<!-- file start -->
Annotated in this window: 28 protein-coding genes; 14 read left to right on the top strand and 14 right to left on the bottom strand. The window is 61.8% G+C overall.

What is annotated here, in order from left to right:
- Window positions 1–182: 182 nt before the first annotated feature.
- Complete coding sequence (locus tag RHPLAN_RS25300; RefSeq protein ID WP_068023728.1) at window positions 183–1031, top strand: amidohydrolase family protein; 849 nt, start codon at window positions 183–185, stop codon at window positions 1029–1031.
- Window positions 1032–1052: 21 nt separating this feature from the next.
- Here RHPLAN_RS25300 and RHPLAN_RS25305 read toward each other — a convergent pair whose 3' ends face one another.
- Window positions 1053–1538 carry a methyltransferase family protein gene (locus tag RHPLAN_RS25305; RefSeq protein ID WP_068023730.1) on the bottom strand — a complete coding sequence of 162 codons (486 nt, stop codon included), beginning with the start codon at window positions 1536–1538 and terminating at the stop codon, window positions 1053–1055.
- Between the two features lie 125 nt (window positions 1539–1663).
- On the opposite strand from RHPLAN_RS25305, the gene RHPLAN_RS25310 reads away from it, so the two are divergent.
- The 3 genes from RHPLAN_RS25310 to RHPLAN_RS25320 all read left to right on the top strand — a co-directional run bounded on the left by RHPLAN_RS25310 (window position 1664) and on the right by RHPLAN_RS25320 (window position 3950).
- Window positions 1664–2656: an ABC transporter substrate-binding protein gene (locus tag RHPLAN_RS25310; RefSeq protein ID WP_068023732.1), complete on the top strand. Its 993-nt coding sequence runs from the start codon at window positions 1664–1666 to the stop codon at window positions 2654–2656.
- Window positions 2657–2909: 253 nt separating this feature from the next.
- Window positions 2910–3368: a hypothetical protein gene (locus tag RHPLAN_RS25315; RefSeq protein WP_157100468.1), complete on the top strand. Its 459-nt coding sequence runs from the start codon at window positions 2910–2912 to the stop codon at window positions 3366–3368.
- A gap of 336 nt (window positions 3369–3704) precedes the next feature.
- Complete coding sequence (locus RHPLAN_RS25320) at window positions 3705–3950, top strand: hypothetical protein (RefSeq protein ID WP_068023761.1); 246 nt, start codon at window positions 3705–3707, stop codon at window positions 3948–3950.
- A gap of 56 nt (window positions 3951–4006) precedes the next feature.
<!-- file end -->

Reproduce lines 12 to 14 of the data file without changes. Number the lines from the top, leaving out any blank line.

- Window positions 2657–2909: 253 nt separating this feature from the next.
- Window positions 2910–3368: a hypothetical protein gene (locus tag RHPLAN_RS25315; RefSeq protein WP_157100468.1), complete on the top strand. Its 459-nt coding sequence runs from the start codon at window positions 2910–2912 to the stop codon at window positions 3366–3368.
- A gap of 336 nt (window positions 3369–3704) precedes the next feature.